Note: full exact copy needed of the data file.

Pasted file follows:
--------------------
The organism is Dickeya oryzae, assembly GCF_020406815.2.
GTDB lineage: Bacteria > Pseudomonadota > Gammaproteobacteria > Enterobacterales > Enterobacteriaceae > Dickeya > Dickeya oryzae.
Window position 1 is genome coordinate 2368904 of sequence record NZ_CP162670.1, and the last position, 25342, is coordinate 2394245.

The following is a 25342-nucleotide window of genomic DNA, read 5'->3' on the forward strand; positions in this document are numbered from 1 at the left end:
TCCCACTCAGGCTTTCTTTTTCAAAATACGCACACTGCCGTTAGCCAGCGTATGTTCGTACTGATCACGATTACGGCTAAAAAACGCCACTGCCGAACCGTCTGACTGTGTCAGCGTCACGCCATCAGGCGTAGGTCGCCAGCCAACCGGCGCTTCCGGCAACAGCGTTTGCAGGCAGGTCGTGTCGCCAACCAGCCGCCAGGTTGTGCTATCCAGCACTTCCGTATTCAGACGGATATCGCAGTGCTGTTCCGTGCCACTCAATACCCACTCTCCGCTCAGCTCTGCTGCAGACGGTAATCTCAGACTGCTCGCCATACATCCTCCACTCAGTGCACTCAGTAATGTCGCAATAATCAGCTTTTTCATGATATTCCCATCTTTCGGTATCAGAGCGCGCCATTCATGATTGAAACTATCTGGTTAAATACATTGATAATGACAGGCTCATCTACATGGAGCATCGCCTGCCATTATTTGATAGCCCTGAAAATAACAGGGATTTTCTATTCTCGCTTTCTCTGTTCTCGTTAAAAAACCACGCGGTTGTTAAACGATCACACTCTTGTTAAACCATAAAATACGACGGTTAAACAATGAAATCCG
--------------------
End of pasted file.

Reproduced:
The organism is Dickeya oryzae, assembly GCF_020406815.2.
GTDB lineage: Bacteria > Pseudomonadota > Gammaproteobacteria > Enterobacterales > Enterobacteriaceae > Dickeya > Dickeya oryzae.
Window position 1 is genome coordinate 2368904 of sequence record NZ_CP162670.1, and the last position, 25342, is coordinate 2394245.

The following is a 25342-nucleotide window of genomic DNA, read 5'->3' on the forward strand; positions in this document are numbered from 1 at the left end:
TCCCACTCAGGCTTTCTTTTTCAAAATACGCACACTGCCGTTAGCCAGCGTATGTTCGTACTGATCACGATTACGGCTAAAAAACGCCACTGCCGAACCGTCTGACTGTGTCAGCGTCACGCCATCAGGCGTAGGTCGCCAGCCAACCGGCGCTTCCGGCAACAGCGTTTGCAGGCAGGTCGTGTCGCCAACCAGCCGCCAGGTTGTGCTATCCAGCACTTCCGTATTCAGACGGATATCGCAGTGCTGTTCCGTGCCACTCAATACCCACTCTCCGCTCAGCTCTGCTGCAGACGGTAATCTCAGACTGCTCGCCATACATCCTCCACTCAGTGCACTCAGTAATGTCGCAATAATCAGCTTTTTCATGATATTCCCATCTTTCGGTATCAGAGCGCGCCATTCATGATTGAAACTATCTGGTTAAATACATTGATAATGACAGGCTCATCTACATGGAGCATCGCCTGCCATTATTTGATAGCCCTGAAAATAACAGGGATTTTCTATTCTCGCTTTCTCTGTTCTCGTTAAAAAACCACGCGGTTGTTAAACGATCACACTCTTGTTAAACCATAAAATACGACGGTTAAACAATGAAATCCG